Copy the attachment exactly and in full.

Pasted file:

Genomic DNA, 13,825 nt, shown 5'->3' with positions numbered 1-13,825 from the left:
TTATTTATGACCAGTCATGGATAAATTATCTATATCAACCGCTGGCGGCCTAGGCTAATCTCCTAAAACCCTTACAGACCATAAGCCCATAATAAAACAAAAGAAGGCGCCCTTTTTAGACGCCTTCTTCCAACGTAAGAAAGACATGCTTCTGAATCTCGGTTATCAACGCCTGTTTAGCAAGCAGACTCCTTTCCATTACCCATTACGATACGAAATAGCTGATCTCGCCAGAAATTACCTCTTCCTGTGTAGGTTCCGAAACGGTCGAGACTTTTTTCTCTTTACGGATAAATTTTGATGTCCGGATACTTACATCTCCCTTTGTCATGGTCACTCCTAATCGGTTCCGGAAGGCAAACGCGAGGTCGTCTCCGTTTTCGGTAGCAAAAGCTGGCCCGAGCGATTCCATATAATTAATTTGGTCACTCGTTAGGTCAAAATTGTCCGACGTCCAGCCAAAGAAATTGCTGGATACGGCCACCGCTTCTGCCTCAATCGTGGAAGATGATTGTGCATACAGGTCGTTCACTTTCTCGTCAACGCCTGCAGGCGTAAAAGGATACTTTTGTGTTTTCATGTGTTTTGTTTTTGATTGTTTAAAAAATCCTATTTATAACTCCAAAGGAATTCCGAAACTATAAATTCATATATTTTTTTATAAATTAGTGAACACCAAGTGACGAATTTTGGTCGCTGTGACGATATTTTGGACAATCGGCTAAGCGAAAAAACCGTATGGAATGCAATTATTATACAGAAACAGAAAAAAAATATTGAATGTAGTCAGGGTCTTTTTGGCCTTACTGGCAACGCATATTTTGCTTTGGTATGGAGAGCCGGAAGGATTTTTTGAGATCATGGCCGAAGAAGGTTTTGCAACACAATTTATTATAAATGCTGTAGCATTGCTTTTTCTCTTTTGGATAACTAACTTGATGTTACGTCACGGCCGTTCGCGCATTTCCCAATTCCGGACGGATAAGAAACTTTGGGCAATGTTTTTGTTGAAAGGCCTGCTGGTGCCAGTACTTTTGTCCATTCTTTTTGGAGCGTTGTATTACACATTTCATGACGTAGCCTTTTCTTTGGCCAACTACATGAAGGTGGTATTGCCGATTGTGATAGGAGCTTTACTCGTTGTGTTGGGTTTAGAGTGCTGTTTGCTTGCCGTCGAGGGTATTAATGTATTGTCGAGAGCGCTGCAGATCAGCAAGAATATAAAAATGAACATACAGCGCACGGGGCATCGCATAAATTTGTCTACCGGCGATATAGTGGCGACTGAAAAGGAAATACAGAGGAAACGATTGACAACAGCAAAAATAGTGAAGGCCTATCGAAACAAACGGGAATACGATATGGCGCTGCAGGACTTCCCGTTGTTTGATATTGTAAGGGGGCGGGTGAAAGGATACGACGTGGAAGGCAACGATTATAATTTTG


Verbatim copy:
Genomic DNA, 13,825 nt, shown 5'->3' with positions numbered 1-13,825 from the left:
TTATTTATGACCAGTCATGGATAAATTATCTATATCAACCGCTGGCGGCCTAGGCTAATCTCCTAAAACCCTTACAGACCATAAGCCCATAATAAAACAAAAGAAGGCGCCCTTTTTAGACGCCTTCTTCCAACGTAAGAAAGACATGCTTCTGAATCTCGGTTATCAACGCCTGTTTAGCAAGCAGACTCCTTTCCATTACCCATTACGATACGAAATAGCTGATCTCGCCAGAAATTACCTCTTCCTGTGTAGGTTCCGAAACGGTCGAGACTTTTTTCTCTTTACGGATAAATTTTGATGTCCGGATACTTACATCTCCCTTTGTCATGGTCACTCCTAATCGGTTCCGGAAGGCAAACGCGAGGTCGTCTCCGTTTTCGGTAGCAAAAGCTGGCCCGAGCGATTCCATATAATTAATTTGGTCACTCGTTAGGTCAAAATTGTCCGACGTCCAGCCAAAGAAATTGCTGGATACGGCCACCGCTTCTGCCTCAATCGTGGAAGATGATTGTGCATACAGGTCGTTCACTTTCTCGTCAACGCCTGCAGGCGTAAAAGGATACTTTTGTGTTTTCATGTGTTTTGTTTTTGATTGTTTAAAAAATCCTATTTATAACTCCAAAGGAATTCCGAAACTATAAATTCATATATTTTTTTATAAATTAGTGAACACCAAGTGACGAATTTTGGTCGCTGTGACGATATTTTGGACAATCGGCTAAGCGAAAAAACCGTATGGAATGCAATTATTATACAGAAACAGAAAAAAAATATTGAATGTAGTCAGGGTCTTTTTGGCCTTACTGGCAACGCATATTTTGCTTTGGTATGGAGAGCCGGAAGGATTTTTTGAGATCATGGCCGAAGAAGGTTTTGCAACACAATTTATTATAAATGCTGTAGCATTGCTTTTTCTCTTTTGGATAACTAACTTGATGTTACGTCACGGCCGTTCGCGCATTTCCCAATTCCGGACGGATAAGAAACTTTGGGCAATGTTTTTGTTGAAAGGCCTGCTGGTGCCAGTACTTTTGTCCATTCTTTTTGGAGCGTTGTATTACACATTTCATGACGTAGCCTTTTCTTTGGCCAACTACATGAAGGTGGTATTGCCGATTGTGATAGGAGCTTTACTCGTTGTGTTGGGTTTAGAGTGCTGTTTGCTTGCCGTCGAGGGTATTAATGTATTGTCGAGAGCGCTGCAGATCAGCAAGAATATAAAAATGAACATACAGCGCACGGGGCATCGCATAAATTTGTCTACCGGCGATATAGTGGCGACTGAAAAGGAAATACAGAGGAAACGATTGACAACAGCAAAAATAGTGAAGGCCTATCGAAACAAACGGGAATACGATATGGCGCTGCAGGACTTCCCGTTGTTTGATATTGTAAGGGGGCGGGTGAAAGGATACGACGTGGAAGGCAACGATTATAATTTTG